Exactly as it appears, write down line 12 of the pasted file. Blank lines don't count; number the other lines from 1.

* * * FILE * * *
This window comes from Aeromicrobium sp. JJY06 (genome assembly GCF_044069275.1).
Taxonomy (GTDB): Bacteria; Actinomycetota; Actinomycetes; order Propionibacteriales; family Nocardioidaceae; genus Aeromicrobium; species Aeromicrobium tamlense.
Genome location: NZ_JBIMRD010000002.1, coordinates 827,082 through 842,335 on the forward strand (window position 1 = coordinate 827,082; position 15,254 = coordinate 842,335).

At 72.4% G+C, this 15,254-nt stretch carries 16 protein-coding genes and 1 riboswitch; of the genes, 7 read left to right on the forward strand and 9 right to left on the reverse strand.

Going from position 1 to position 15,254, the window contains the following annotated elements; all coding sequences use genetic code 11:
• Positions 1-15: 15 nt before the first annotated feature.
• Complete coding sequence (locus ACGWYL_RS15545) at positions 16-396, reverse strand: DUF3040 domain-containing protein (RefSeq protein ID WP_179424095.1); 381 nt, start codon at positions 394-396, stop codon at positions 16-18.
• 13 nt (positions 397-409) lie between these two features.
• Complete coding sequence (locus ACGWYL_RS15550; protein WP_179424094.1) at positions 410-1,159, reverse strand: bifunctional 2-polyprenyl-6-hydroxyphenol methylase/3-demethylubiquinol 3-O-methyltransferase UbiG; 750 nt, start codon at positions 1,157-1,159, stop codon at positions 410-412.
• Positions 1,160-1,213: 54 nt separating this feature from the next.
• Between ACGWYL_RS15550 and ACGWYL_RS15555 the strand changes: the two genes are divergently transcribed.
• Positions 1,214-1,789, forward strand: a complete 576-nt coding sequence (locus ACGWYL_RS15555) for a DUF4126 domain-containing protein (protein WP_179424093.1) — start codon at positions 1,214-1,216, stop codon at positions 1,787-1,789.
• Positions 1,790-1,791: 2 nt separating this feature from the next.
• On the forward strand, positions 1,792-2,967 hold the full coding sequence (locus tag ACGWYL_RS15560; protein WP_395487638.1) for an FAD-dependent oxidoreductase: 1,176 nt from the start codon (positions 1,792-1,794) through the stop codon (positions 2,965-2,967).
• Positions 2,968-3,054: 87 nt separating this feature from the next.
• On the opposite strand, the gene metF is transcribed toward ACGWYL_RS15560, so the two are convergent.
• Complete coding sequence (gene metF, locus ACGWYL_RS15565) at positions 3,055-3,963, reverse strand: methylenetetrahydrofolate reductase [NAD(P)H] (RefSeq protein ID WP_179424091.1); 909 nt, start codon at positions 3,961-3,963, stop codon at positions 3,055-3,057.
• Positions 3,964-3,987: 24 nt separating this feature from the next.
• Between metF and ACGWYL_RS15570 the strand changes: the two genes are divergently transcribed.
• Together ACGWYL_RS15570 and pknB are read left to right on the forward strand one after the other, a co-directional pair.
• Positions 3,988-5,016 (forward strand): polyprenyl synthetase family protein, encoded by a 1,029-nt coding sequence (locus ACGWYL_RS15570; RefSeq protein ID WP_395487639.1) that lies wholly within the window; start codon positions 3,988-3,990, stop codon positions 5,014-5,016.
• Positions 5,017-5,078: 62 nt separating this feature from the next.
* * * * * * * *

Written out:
• Positions 1,214-1,789, forward strand: a complete 576-nt coding sequence (locus ACGWYL_RS15555) for a DUF4126 domain-containing protein (protein WP_179424093.1) — start codon at positions 1,214-1,216, stop codon at positions 1,787-1,789.